ARTICLE: Combining investigative journalism with stand-up comedy can improve public engagement

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“Dirty Little Secrets” was a project from 2015 bringing together New Jersey news organizations, comedians, two universities, and a national investigative journalism organization CIR. The project turned investigative news material about New Jersey’s toxic contamination areas into stand-up comedy routines.

Caty Borum Chattoo of American University and Lindsay Green-Barber of The Impact Architects, examined this collaborative project, and the stand-up shows that were performed in front of two live audiences. The researchers did surveys after the viewings and in-depth interviews with a participating journalist and four comedians.

The results show that audiences learned factual information and saw the comedians as credible sources of information. The majority of the show attendees had not heard about the toxic contamination issue before.

The audiences generally saw the show more as entertaining than persuading. Some perceived the show’s goal to be more about informing than entertainment. Most of the viewers of July (77%) and September (95%) shows said they would talk about the show with other people. The comedy did not seem to reduce the perceptions of severity about the issue, despite the entertaining nature of the routines.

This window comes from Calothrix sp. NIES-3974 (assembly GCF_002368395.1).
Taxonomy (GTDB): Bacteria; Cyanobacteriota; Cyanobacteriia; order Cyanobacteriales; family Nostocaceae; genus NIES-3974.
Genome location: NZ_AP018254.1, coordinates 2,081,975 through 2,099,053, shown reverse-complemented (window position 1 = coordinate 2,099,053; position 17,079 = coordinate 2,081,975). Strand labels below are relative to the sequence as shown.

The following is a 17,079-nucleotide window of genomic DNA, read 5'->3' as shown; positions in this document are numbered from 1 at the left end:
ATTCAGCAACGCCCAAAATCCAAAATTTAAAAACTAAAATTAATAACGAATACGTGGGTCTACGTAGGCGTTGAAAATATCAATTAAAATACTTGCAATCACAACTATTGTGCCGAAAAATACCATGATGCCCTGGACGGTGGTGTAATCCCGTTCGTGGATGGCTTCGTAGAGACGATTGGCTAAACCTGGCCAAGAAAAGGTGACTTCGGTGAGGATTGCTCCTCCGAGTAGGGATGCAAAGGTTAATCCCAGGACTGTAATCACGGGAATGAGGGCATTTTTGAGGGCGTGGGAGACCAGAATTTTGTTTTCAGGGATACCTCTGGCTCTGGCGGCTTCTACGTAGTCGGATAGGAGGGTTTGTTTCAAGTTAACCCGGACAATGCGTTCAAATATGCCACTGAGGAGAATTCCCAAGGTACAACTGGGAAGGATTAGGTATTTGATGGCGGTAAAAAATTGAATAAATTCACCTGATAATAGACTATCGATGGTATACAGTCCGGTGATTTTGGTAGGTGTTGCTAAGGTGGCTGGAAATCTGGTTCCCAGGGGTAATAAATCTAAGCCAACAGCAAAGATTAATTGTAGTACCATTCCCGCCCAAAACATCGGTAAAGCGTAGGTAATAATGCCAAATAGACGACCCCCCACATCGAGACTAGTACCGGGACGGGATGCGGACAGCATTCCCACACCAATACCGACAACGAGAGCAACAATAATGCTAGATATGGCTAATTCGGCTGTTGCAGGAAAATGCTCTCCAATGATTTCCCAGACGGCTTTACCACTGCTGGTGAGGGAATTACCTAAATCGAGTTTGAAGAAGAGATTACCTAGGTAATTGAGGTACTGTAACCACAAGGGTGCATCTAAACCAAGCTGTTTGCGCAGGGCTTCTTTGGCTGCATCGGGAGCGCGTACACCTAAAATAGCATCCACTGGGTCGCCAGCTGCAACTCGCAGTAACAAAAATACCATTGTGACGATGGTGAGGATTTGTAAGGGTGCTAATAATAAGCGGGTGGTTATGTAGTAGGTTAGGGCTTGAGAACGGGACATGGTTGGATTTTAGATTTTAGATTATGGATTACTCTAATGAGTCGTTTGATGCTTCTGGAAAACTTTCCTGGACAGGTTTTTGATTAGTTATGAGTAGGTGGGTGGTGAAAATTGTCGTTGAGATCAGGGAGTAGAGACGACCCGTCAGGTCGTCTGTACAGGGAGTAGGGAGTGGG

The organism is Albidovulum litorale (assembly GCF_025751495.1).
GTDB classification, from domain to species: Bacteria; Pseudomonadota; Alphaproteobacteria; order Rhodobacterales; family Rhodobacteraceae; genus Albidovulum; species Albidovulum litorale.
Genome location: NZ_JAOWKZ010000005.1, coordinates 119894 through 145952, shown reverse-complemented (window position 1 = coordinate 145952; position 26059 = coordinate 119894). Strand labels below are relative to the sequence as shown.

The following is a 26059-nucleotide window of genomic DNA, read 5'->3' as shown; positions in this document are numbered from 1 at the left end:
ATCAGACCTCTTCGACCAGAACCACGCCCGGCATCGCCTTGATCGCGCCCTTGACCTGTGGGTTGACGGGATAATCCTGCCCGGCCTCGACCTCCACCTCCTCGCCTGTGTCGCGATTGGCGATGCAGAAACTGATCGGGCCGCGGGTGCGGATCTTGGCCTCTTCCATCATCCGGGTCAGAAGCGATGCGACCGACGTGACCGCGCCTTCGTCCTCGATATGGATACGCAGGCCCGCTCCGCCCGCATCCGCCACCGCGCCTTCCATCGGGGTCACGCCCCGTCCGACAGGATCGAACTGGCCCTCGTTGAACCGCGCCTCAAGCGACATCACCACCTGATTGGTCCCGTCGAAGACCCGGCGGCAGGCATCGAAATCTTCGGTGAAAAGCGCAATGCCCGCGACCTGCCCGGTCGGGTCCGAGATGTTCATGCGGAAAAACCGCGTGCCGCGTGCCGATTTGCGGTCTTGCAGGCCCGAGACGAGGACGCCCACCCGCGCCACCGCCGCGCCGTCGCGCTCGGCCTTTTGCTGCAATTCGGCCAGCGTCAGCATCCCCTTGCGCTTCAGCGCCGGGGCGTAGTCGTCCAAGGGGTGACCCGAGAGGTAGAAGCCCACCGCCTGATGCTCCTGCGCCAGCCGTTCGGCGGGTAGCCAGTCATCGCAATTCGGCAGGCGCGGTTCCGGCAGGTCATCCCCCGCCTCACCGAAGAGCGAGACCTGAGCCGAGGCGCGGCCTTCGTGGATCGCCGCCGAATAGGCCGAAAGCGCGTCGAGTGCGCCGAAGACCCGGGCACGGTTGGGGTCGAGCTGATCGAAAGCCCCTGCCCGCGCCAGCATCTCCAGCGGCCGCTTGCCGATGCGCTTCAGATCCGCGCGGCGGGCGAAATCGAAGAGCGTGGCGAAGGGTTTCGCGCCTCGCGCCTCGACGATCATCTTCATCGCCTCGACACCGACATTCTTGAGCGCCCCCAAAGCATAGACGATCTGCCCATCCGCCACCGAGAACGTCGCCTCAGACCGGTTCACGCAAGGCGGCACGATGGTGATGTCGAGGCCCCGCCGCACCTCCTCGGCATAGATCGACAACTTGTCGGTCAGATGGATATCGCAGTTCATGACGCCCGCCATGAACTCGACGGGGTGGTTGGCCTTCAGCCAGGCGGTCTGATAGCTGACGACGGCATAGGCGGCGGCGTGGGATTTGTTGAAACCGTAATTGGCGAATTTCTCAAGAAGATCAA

Comedy is not a substitute for investigative journalism, the researchers conclude. It could provide an effective way to engage local audiences in important issues.

The article “An investigative journalist and a stand-up comic walk into a bar” was published in Journalism and is available on the publisher’s website (free abstract).

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